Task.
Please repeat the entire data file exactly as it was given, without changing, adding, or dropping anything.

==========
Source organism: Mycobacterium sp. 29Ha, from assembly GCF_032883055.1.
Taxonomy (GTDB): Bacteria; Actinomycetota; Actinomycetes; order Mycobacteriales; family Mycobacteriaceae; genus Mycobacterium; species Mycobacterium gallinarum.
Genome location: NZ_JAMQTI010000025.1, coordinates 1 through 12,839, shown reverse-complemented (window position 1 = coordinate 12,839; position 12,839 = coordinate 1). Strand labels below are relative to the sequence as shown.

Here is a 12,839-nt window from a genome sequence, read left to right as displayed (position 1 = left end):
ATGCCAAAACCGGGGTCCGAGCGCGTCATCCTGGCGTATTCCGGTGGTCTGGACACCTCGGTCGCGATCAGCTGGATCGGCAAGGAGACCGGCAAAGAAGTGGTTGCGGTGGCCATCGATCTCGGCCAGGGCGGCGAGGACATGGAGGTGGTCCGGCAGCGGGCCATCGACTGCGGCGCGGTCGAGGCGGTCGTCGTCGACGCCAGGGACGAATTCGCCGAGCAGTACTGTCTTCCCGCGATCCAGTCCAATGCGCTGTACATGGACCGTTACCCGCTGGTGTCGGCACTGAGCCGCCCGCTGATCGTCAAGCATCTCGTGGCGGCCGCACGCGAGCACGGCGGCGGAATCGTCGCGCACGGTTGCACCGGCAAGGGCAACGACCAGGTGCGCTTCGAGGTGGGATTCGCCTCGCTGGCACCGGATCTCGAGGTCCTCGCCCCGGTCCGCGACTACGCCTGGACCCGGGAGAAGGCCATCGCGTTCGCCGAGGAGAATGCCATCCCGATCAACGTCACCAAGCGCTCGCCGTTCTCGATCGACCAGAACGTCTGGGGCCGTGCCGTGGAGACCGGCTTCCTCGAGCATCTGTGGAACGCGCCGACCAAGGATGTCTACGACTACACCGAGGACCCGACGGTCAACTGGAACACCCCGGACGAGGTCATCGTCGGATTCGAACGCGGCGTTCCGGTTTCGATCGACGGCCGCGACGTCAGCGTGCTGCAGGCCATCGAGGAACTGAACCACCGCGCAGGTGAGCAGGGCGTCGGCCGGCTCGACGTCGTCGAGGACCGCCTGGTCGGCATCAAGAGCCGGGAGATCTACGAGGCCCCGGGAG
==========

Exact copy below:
Source organism: Mycobacterium sp. 29Ha, from assembly GCF_032883055.1.
Taxonomy (GTDB): Bacteria; Actinomycetota; Actinomycetes; order Mycobacteriales; family Mycobacteriaceae; genus Mycobacterium; species Mycobacterium gallinarum.
Genome location: NZ_JAMQTI010000025.1, coordinates 1 through 12,839, shown reverse-complemented (window position 1 = coordinate 12,839; position 12,839 = coordinate 1). Strand labels below are relative to the sequence as shown.

Here is a 12,839-nt window from a genome sequence, read left to right as displayed (position 1 = left end):
ATGCCAAAACCGGGGTCCGAGCGCGTCATCCTGGCGTATTCCGGTGGTCTGGACACCTCGGTCGCGATCAGCTGGATCGGCAAGGAGACCGGCAAAGAAGTGGTTGCGGTGGCCATCGATCTCGGCCAGGGCGGCGAGGACATGGAGGTGGTCCGGCAGCGGGCCATCGACTGCGGCGCGGTCGAGGCGGTCGTCGTCGACGCCAGGGACGAATTCGCCGAGCAGTACTGTCTTCCCGCGATCCAGTCCAATGCGCTGTACATGGACCGTTACCCGCTGGTGTCGGCACTGAGCCGCCCGCTGATCGTCAAGCATCTCGTGGCGGCCGCACGCGAGCACGGCGGCGGAATCGTCGCGCACGGTTGCACCGGCAAGGGCAACGACCAGGTGCGCTTCGAGGTGGGATTCGCCTCGCTGGCACCGGATCTCGAGGTCCTCGCCCCGGTCCGCGACTACGCCTGGACCCGGGAGAAGGCCATCGCGTTCGCCGAGGAGAATGCCATCCCGATCAACGTCACCAAGCGCTCGCCGTTCTCGATCGACCAGAACGTCTGGGGCCGTGCCGTGGAGACCGGCTTCCTCGAGCATCTGTGGAACGCGCCGACCAAGGATGTCTACGACTACACCGAGGACCCGACGGTCAACTGGAACACCCCGGACGAGGTCATCGTCGGATTCGAACGCGGCGTTCCGGTTTCGATCGACGGCCGCGACGTCAGCGTGCTGCAGGCCATCGAGGAACTGAACCACCGCGCAGGTGAGCAGGGCGTCGGCCGGCTCGACGTCGTCGAGGACCGCCTGGTCGGCATCAAGAGCCGGGAGATCTACGAGGCCCCGGGAG